SANTA FE, N.M. — Low-income Medicaid patients in New Mexico may soon have to pay more for certain brand-name drugs or if they visit the emergency room to receive routine medical care, under a reform plan submitted Wednesday to federal regulators.
The state Human Services Department applied for federal authorization of new copayments and monthly premiums in an effort to conserve state spending on Medicaid health care for the poor and disabled.
Human Service Secretary Brent Earnest said New Mexico’s waiver application also would expand services for substance abuse disorders and phase out retroactive health care coverage by 2020 for newly enrolled patients.
Use of the emergency room for non-emergencies would cost Medicaid patients $25 per visit. A $10 copayment would apply to brand name drugs when cheaper equivalents are approved and available.
At the same time, New Mexico officials want to remove existing copayments under the Children’s Health Insurance Program and a program for working people with disabilities.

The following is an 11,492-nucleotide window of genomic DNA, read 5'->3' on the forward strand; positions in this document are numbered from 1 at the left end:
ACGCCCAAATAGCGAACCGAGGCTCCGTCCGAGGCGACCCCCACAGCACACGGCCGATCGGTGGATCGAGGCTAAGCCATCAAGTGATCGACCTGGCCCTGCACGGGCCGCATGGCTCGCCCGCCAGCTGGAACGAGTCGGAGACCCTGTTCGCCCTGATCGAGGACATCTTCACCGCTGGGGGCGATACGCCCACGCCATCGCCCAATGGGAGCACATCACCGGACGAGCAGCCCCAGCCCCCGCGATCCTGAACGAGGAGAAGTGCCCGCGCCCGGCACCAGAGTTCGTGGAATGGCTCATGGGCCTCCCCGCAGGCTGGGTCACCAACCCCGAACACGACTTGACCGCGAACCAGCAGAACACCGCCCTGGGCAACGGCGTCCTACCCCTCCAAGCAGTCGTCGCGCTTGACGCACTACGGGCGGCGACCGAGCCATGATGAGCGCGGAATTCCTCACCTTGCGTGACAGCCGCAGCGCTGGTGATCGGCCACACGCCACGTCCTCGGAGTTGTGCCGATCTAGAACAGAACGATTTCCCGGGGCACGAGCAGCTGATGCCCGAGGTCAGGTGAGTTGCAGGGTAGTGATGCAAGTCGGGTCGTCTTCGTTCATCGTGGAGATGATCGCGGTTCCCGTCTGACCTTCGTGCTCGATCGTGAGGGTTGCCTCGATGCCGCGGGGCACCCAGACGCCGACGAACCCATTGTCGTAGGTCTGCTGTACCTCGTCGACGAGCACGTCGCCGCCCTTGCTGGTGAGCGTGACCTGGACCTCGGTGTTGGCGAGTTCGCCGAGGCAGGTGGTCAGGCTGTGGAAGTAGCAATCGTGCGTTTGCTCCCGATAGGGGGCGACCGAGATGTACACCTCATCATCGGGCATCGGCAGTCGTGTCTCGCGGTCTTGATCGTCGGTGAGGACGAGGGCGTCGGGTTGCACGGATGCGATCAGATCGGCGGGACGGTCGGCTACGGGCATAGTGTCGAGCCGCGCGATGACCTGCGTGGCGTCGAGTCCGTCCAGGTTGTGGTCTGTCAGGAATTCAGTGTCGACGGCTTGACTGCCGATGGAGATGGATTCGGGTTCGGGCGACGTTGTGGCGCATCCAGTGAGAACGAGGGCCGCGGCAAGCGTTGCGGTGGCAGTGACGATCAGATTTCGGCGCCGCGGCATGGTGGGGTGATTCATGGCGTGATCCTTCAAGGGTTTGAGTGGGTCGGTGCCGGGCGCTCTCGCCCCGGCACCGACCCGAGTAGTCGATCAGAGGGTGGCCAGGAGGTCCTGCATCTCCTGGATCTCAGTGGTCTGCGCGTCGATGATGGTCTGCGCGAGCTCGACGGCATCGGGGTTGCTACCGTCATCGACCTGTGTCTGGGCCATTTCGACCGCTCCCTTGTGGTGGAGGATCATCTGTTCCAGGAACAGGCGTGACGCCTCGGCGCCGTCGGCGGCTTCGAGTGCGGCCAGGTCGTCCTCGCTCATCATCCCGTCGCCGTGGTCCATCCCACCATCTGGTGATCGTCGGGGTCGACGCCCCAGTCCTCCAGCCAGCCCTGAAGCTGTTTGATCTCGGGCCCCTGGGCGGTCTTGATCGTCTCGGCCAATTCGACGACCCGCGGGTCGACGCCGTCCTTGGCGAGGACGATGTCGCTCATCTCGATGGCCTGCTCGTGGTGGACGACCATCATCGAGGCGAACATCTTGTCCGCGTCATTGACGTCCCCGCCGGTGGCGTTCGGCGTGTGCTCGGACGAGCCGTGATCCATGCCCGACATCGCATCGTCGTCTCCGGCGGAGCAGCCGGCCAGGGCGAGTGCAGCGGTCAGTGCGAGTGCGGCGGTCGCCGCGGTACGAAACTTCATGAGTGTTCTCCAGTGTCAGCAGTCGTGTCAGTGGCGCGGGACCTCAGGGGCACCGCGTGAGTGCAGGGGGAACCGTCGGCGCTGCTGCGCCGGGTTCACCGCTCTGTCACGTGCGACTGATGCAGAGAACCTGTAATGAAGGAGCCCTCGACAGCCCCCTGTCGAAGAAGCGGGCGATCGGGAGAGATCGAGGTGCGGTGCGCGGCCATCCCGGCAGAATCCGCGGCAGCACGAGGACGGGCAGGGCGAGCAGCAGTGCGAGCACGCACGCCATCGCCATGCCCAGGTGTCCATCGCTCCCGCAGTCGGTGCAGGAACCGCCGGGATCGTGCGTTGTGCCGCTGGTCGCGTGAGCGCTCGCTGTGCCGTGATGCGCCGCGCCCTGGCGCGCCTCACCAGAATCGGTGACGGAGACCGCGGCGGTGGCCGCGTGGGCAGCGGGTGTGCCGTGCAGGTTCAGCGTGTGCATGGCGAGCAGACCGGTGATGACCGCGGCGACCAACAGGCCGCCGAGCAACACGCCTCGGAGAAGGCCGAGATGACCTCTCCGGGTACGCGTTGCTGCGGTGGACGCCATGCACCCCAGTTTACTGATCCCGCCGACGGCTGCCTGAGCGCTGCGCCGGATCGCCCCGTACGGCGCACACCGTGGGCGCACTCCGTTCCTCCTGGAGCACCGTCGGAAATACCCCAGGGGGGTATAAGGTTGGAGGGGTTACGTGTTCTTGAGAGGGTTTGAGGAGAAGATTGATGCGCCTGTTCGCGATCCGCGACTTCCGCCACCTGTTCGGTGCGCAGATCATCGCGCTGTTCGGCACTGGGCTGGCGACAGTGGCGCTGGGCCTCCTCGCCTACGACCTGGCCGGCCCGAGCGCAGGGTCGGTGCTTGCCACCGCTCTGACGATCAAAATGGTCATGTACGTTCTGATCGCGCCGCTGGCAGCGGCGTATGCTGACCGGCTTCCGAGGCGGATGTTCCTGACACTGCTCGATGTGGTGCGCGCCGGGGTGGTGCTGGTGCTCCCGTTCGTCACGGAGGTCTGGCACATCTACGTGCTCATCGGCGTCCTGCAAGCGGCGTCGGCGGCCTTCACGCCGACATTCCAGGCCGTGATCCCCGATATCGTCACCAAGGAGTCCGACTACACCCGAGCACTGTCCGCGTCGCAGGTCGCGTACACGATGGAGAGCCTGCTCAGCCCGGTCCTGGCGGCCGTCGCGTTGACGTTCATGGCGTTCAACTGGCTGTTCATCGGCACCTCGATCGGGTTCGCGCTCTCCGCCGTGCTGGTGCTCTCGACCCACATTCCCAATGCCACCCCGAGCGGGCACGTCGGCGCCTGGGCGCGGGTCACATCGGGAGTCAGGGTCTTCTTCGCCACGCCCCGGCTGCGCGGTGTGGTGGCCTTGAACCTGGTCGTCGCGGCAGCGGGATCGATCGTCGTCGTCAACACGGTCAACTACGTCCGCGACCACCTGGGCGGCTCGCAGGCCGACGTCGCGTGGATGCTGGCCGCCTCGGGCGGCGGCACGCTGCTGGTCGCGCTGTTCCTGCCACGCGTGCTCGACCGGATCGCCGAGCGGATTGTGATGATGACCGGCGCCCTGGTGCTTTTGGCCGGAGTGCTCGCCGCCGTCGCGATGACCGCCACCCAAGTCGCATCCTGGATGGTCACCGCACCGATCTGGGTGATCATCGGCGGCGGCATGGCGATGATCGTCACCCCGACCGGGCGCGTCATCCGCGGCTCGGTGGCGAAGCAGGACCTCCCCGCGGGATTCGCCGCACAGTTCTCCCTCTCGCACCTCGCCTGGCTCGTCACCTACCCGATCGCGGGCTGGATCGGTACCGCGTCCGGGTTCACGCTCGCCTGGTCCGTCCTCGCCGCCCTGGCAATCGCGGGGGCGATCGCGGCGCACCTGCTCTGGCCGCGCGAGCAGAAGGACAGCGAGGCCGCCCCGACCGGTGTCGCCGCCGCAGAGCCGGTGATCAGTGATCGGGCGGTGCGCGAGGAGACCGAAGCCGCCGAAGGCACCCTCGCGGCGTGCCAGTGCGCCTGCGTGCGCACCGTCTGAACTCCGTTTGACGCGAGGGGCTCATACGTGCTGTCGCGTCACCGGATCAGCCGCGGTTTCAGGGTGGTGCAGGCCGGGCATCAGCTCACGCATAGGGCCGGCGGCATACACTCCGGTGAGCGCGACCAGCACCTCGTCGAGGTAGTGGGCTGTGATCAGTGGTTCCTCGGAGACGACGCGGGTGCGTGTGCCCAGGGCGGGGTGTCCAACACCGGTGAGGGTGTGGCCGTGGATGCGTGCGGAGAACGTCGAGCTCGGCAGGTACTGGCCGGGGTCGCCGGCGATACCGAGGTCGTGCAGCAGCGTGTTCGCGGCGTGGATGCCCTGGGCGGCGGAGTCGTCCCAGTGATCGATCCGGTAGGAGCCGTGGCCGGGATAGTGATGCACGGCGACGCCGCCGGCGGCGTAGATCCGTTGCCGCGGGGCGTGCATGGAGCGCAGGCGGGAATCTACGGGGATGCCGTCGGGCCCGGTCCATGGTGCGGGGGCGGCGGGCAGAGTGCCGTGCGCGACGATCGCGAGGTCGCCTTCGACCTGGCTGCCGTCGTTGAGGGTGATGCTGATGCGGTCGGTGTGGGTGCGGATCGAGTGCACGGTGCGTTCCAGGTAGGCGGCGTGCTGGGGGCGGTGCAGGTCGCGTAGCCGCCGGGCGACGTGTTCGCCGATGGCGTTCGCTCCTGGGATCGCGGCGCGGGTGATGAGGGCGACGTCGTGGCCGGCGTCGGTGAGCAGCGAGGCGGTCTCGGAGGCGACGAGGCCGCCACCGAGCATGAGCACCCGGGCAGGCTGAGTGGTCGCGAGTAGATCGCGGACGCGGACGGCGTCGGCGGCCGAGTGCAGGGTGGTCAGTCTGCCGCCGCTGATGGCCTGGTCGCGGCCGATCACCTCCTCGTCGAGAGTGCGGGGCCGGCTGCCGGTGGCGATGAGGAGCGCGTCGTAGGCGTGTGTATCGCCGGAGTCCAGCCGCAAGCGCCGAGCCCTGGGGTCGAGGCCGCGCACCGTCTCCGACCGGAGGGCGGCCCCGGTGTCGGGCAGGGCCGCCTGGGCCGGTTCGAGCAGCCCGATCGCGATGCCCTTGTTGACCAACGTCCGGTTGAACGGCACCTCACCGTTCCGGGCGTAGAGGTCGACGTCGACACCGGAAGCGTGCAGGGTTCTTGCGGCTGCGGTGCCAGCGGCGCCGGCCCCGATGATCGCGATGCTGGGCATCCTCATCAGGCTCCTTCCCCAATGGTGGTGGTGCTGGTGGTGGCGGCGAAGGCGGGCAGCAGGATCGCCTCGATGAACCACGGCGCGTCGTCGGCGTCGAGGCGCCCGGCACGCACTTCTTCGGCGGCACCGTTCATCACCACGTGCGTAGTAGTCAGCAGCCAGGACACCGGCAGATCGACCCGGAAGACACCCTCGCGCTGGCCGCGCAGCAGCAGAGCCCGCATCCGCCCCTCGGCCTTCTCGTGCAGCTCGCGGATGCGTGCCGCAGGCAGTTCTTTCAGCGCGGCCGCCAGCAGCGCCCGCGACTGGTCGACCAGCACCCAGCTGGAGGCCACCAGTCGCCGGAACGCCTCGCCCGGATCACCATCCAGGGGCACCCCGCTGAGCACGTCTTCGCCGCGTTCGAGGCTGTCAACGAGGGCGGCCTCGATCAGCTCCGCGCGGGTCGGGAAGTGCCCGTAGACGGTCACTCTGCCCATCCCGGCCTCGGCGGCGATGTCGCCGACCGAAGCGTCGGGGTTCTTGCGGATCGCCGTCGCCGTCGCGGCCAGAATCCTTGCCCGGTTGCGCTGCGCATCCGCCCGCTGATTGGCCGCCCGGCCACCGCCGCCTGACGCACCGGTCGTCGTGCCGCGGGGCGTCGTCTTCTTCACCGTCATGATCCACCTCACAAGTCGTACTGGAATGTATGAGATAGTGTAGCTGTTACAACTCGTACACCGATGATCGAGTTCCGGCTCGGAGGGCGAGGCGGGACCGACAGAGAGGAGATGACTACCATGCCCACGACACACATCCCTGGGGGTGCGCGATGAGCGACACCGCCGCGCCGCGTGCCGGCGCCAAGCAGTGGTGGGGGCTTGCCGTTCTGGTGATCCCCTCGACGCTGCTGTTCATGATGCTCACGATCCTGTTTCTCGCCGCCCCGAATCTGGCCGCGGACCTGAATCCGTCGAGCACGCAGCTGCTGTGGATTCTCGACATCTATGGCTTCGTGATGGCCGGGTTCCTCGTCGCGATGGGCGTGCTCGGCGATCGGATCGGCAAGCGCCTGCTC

Taken together, the Medicaid changes would save the state general fund an estimated $90 million over a five-year period. Approval is up to the U.S. Centers for Medicare and Medicaid Services.
New Mexico residents flocked to enroll in Medicaid after the state expanded coverage in 2014 to include single patients living just above the federal poverty line. But enrollment has declined this year by tens of thousands of people as the Human Services Department cleared a backlog of expired enrollments.
“We haven’t seen people coming back to the programs as we might have expected,” Earnest said, referring to enrollment declines in Medicaid and the Supplemental Nutritional Assistance Program. He also linked declining enrollment to increased local economic activity.